Can global food production keep up with the growing human numbers and rising human aspirations?
Or is the world slowly heading to a Malthusian catastrophe with food shortages, food riots and famines?
Global Premiere in Dar es Salaam
The PROLINNOVA film series will be screened during the opening of the 2011 International Partners Workshop, held in Dar es Salaam, Tanzania, on 21 March 2011.
The event will be attended by the Minister of Agriculture, Food Security and Cooperatives of Tanzania, and involve representatives from PROLINNOVA partners from Africa and Asia.
The meeting is hosted by the PROLINNOVA Tanzania National Steering Committee and coordinating NGO PELUM Tanzania.
As extreme weather and disaster events increase in number and intensity worldwide, these questions worry scientists, policy makers and national planners everywhere.
A new film series produced by TVE Asia Pacific (TVEAP) highlights one way forward: tap the ingenuity and expertise of small farmers in the developing countries.
The series shows how local knowledge, coupled with scientific insights and principles, can help improve yields without harming the land, water and the rest of the environment.
TVEAP produced the series in partnership with PROLINNOVA, a global learning network that promotes local innovation led by small-scale farmers in sustainable agriculture and management of natural resources. Launched in 2001, PROLINNOVA is currently active in 17 developing countries in Africa, Asia and Latin America.
Filmed in four countries in Africa, Asia and Europe during 2010, the short video film series offers an overview of the global agricultural research and development challenges taken on by PROLINNOVA partners.
It also showcases the processes and products of participatory innovation in the three countries: Cambodia, Niger and South Africa. Additional interviews were filmed in the Netherlands.
The examples featured in the film series are typical of how PROLINNOVA operates: bringing government, academic and civil society groups together with small farmers to work as equals.
“The whole project -- which involved making three short films in Cambodia, Niger and South Africa, and an overview film covering the global programme -- was done within the span of a year. It was most challenging and exciting,” says Chesha Wettasinha, Coordinator of the film project of on behalf of Prolinnova at the ETC Foundation in The Netherlands.
She adds: “It was no small feat to capture in film concepts and approaches espoused by PROLINNOVA, but TVEAP did remarkably well in showing in a nutshell what we had written in reams of publications. Hats off to TVEAP for a job well done!”
TVEAP’s Series Producer Manori Wijesekera says: “Our challenge was to distil the essence of nearly a decade of field work by dozens of PROLINNOVA partners. We had to tell their story in an engaging and authentic manner – and in a nutshell.”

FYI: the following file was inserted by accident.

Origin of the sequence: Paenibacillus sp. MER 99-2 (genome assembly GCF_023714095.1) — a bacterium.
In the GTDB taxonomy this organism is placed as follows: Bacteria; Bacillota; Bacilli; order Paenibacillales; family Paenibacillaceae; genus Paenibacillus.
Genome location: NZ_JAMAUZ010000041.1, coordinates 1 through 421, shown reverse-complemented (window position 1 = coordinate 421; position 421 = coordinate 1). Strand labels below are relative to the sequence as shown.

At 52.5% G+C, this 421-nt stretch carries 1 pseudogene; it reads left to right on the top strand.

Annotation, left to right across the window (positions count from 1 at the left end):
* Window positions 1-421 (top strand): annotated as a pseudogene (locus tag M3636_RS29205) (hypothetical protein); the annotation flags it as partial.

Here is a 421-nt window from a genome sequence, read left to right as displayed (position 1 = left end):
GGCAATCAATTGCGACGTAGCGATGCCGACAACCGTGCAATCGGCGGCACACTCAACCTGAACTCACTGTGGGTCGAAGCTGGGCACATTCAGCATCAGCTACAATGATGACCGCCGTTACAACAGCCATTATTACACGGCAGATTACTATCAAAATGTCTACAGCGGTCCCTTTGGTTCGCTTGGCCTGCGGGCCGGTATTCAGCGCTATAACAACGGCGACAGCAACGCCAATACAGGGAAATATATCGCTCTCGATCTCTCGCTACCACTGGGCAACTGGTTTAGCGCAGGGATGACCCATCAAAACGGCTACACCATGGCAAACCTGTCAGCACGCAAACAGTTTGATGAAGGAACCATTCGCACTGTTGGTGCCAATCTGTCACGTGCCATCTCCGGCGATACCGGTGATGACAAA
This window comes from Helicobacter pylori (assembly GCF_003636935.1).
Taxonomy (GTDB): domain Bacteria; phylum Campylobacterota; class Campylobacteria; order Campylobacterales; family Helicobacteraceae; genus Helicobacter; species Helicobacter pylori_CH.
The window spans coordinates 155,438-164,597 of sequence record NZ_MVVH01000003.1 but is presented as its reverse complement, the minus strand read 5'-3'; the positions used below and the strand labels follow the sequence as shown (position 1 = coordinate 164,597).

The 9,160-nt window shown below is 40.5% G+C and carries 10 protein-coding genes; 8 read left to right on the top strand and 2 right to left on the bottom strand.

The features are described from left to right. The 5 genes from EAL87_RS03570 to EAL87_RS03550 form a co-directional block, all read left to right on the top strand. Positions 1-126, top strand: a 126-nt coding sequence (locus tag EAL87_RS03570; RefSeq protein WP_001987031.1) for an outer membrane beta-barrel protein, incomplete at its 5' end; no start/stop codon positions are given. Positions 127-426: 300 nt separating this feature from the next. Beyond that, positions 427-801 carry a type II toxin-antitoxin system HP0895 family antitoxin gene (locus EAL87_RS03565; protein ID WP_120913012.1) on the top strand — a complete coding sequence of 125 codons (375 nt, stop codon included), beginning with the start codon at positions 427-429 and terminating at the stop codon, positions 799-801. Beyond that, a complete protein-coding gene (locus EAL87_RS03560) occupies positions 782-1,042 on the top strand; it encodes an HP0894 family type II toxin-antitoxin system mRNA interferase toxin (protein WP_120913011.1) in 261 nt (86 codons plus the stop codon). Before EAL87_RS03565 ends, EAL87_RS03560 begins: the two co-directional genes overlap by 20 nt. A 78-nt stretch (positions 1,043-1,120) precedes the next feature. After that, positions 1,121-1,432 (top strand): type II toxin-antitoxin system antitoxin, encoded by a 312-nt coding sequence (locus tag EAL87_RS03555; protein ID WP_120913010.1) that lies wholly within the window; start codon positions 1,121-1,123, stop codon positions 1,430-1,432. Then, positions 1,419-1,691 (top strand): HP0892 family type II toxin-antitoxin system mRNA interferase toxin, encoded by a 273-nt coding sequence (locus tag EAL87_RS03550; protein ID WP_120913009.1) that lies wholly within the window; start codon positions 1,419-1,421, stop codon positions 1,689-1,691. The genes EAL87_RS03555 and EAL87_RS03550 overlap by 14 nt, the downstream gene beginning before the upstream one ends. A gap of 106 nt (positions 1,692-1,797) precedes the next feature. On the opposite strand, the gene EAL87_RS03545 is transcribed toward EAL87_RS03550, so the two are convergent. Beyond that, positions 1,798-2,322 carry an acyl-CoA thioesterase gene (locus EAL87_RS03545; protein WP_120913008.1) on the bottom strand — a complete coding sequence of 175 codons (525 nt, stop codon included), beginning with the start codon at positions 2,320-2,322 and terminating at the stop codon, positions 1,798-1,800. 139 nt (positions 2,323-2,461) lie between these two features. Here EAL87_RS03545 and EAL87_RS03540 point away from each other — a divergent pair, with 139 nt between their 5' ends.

The series was researched and scripted by TVEAP Director Nalaka Gunawardene, a science writer with wide experience in covering development issues for print, television and online media.
The series was filmed on location with local video crews in Cambodia, Niger and South Africa – as well as during the 2010 international partner meeting held in Wageningen, The Netherlands. PROLINNOVA partners at each location provided technical guidance and logistical support. The series was edited and post-produced in Colombo, Sri Lanka, where TVEAP is anchored.
The series was conceived, filmed and produced by TVEAP under commission from the PROLINNOVA Network. The non-profit media foundation has wide international experience in producing professional video films on the full range of issues related to science, development and sustainability.
These films are produced and distributed without copyright restrictions. Anyone, anywhere may use these films without license fees or royalty payments, as long as the original sources are acknowledged.
This is the second global series by TVEAP related to aspects of international agricultural research and development. In 2006-2007, TVEAP produced Living Labs, a series that profiled worldwide efforts by researchers and farmers to grow more food with less water -– one of the biggest challenges in agriculture and freshwater management.
Small farmers, masters of survival
Our planet’s land and water resources are limited, so we need to be more efficient in how we use them for farming. Now, climate change makes everything more complex and uncertain.
Small farmers can play a crucial role in coping with this challenge. Across the developing world, tens of millions of small farmers toil with their land and water everyday to feed their families – and many others. Armed with the local knowledge and experience, they are experts in surviving in harsh environments. They are innovators too: constantly developing, trying out and adopting better ways of producing food.
Despite this, agricultural researchers and those involved in extension or development support have rarely treated small farmers as equal partners. Farmers, on their part, ignore most products of formal agricultural research that do not address their real needs and problems.
How can the formal agricultural researchers join hands with small farmers – including pastoralists, fisher folk and small-scale food processors – to face the massive challenge of growing more food for a crowded world on a warming planet?
This is what PROLINNOVA has been doing for a decade. Its name is an abbreviation derived from ‘PROmoting Local INNOVAtion in ecologically-oriented agriculture and natural resource management’.
In 2010, TVE Asia Pacific was invited to document the work of PROLINNOVA partners in selected countries. The resulting short video series was filmed in Cambodia, the Netherlands, Niger and South Africa.
Photos by TVEAP Image Archive